The major exception is if her nanotech infusion was only to speed her healing. Obviously, this is wandering off the entire super soldier concept, but, then the only thing she’d gain would be the ability to heal from egregious injuries (possibly including death) quickly. In a situation like that, you might not need anything beyond the infusion. Including failsafes. To be honest, if that’s your character’s only superpower, that’s probably enough, provided they’re creative. Also, I find it stresses credibility a little that the military would pick someone for this treatment, if there was the slightest risk of them just taking off after treatment.

-Starke

Got any tips for a character whose an assassin and uses underhanded tactics when fighting hand to hand?

I’d start by going through The Only Unfair Fight is the One you Lose posts:

Here, http://howtofightwrite.tumblr.com/post/52349151535/fight-write-the-only-unfair-fight-is-the-one-you-lose and here: http://howtofightwrite.tumblr.com/post/52428049557/fight-write-the-only-unfair-fight-is-the-one-you-lose

Beyond that, keep in mind, that for an assassin, they’re probably going to be killing any opponents as quickly as possible. Frequently, this means dispatching their foes before an actual fight can start.

If they do end up in combat, your character’s probably going to be looking for weapons to end a fight. If that’s a chair, lamp, toaster, or a handgun, then so be it.

I’m going to throw this one out there, since I don’t think we’ve mentioned it before: the head twist and break isn’t really a thing. Theoretically you can kill someone that way, but it takes a lot of force. And, from that position, it’s a lot easier (and quieter) to execute a choke hold and strangle someone to death that way.

Also, strangling someone takes a while. (And, no, this isn’t from personal experience.) Even after the victim goes limp, the character needs to keep choking them until the brain actually shuts down. Otherwise, they’ll just start breathing again, and recover.

I’d say look at Val Kilmer in Spartan and Tom Cruise in Collateral. Cruise is actually playing an assassin, while Kilmer is playing a government operative. It’s been a while since I’ve seen it, but the Thomas Jane Punisher film might also give you some ideas, there isn’t a lot of hand to hand, but that’s kind of the point.

If you have a lot of spare time, I’d recommend looking at 24. Kieffer Sutherland looks like he’s using a mix of Krav Maga and some miscellaneous CQB training. The problem is, there’s a lot of show (about 18 hours per season), and only a tiny fraction of that is combat.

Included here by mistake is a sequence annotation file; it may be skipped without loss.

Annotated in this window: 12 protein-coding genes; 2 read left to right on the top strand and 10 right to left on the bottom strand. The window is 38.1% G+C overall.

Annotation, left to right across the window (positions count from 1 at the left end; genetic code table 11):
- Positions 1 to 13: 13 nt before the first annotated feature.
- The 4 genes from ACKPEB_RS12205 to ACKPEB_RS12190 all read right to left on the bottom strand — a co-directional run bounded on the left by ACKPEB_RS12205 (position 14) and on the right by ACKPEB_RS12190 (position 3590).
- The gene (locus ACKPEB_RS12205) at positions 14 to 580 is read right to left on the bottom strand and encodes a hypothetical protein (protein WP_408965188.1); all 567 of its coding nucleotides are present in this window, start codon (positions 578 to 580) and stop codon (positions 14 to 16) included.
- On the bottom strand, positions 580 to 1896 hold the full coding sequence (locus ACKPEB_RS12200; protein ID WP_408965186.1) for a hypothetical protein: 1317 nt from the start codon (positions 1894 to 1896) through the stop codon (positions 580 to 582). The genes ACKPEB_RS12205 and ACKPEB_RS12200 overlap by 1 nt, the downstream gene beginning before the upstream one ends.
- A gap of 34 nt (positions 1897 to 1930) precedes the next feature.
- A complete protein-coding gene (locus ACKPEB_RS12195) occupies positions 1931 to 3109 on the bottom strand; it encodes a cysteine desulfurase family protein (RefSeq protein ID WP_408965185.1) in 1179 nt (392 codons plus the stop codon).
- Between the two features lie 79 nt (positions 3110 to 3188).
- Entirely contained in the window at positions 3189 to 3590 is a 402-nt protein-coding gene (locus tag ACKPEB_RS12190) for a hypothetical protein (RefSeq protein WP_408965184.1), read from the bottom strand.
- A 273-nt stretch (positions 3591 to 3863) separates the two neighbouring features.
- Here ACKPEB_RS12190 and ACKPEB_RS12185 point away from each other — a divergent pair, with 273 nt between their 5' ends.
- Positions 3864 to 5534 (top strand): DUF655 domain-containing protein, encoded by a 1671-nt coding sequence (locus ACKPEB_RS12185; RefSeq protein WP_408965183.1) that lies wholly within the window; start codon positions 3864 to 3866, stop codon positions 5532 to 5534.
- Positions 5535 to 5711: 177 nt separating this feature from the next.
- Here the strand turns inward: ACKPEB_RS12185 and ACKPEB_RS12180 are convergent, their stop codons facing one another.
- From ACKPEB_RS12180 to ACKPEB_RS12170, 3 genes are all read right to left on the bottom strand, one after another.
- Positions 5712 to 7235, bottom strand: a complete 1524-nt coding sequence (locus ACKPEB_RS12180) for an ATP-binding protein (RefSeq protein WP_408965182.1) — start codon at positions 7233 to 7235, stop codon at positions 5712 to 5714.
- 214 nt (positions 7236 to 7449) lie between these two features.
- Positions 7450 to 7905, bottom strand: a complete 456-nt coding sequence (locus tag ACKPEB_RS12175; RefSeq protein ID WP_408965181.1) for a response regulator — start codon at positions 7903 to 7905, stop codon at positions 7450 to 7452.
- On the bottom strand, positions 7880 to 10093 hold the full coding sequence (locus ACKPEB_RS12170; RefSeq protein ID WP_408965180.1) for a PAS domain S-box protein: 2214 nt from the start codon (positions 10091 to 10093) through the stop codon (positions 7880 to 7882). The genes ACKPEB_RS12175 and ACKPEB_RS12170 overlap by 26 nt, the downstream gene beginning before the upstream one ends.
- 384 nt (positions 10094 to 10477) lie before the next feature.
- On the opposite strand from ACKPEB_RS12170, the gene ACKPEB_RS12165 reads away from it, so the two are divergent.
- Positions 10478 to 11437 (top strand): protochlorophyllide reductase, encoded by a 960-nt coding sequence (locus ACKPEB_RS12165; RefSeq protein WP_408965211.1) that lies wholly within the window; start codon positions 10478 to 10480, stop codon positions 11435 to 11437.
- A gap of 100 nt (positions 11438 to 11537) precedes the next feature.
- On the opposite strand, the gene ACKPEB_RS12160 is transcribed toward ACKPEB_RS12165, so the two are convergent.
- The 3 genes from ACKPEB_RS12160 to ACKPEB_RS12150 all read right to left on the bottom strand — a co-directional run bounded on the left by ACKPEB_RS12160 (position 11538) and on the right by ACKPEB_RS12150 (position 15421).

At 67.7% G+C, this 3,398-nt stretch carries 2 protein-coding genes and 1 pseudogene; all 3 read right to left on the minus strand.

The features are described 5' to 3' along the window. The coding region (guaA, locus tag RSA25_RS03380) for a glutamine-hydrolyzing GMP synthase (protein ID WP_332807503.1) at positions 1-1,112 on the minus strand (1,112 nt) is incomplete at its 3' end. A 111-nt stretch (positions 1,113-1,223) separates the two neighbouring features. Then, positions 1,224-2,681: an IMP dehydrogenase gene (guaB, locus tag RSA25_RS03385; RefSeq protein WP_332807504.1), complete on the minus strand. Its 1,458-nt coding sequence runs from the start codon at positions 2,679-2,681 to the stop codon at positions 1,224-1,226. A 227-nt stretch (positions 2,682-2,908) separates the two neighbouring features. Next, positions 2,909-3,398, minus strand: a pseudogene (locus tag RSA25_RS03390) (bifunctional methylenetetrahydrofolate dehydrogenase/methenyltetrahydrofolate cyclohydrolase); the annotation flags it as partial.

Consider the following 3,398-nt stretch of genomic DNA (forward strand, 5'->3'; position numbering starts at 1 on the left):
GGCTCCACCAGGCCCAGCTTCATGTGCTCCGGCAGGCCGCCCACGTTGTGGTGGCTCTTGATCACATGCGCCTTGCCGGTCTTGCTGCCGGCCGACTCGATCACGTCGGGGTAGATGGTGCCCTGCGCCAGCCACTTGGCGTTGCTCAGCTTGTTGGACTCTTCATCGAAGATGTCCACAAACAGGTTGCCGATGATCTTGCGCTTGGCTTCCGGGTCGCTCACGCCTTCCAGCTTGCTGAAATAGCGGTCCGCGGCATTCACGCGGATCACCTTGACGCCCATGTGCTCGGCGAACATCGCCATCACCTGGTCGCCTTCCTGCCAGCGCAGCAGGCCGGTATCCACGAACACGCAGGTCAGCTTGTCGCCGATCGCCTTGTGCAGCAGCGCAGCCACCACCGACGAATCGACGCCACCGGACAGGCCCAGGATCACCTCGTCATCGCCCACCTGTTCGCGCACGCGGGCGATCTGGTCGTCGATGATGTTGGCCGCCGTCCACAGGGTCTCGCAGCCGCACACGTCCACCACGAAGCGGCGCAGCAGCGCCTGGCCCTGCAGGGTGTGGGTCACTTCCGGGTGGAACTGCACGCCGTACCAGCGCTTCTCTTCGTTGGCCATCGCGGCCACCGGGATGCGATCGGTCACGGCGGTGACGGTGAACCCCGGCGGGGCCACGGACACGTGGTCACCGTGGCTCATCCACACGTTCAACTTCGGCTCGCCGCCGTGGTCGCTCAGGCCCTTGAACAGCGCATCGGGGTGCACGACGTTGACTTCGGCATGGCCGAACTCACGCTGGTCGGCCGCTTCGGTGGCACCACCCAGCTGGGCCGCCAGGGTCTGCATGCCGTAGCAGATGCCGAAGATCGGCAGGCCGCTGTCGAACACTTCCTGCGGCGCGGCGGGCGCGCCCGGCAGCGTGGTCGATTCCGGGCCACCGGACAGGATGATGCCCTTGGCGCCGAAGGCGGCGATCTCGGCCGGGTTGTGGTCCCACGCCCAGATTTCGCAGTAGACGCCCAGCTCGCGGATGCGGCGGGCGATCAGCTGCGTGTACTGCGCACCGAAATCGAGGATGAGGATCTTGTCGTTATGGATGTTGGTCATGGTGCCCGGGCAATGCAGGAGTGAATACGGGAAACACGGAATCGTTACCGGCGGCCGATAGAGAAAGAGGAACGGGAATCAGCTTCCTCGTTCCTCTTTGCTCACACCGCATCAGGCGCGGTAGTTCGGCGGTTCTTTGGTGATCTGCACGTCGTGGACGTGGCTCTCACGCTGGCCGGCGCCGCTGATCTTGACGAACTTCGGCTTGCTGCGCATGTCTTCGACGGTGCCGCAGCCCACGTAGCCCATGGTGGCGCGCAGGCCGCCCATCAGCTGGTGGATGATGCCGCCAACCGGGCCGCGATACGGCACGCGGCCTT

There’s some good stuff in Burn Notice, so long as you remember that the only real difference between Michael and an assassin is that the latter is getting paid to kill someone. On the whole, the show is a good primer for tradecraft, which is useful for writing an assassin. Also, it’s entirely plausible to have an assassin that’s unwilling to kill people (outside of a contract), simply because it would draw more attention onto them, in which case, Michael is a very good character to look at.

Anyway, hope that helps.

-Starke

Michi wants to add Karl Urban’s character from Red, and Bruce Willis’ character from Lucky # Sleven. Fact is, we have a wall of DVDs featuring hitmen and assassins of all stripes, so this is by no means a comprehensive viewing list.

What are some things to keep in mind when it comes to a man defending himself from a violent woman? Almost everything is written with the reverse in mind.

Basically, what we’ve said before: there isn’t a huge difference between male and female combatants. The stuff you’re finding that explains how to deal with a larger foe will work on a smaller one.

Here’s the thing, ignoring a few moments when one of my self defense instructors went a little off the rails, our self defense classes were almost identical; the same throws, the same strikes, the same counters. There are some small discrepancies, but nothing based on gender.

Normally the size difference just isn’t large enough to fundamentally change combat.

-Starke

Any good advice on how to write a fight between the forces of Heaven (potentially using swords and shields and other medieval weapons) and the forces of Hell (using more modern weapons like guns and stuff)? This is probably a stupid question, but I’ve never actually written a good fight scene before, and this has to span several chapters and potentially 20,000-30,000 words. I just really need some advice, please.

Well, given that your average November novel is 50k words, 20k to 30k is a little excessive. You can’t keep a single fight going for that long, without the reader wearing out, though you could comfortably stuff an entire war in that word count.

Unless the weapons are magical, the guns will win out every time. I keep saying this, but there’s a reason we no longer take longswords into battle. If these are enchanted armaments of heaven and hell, then you’re the one setting the ground rules for what they’re actually capable of.

If you’re willing to go back to the drawing board, I’d recommend digging up used copies of In Nomine. It was an RPG setting in the 90s, with angels and demons engaged in a shadow war for the universe. If you can find it, White Wolf’s Demon: The Fallen might also be a good, if bleak, source of inspiration.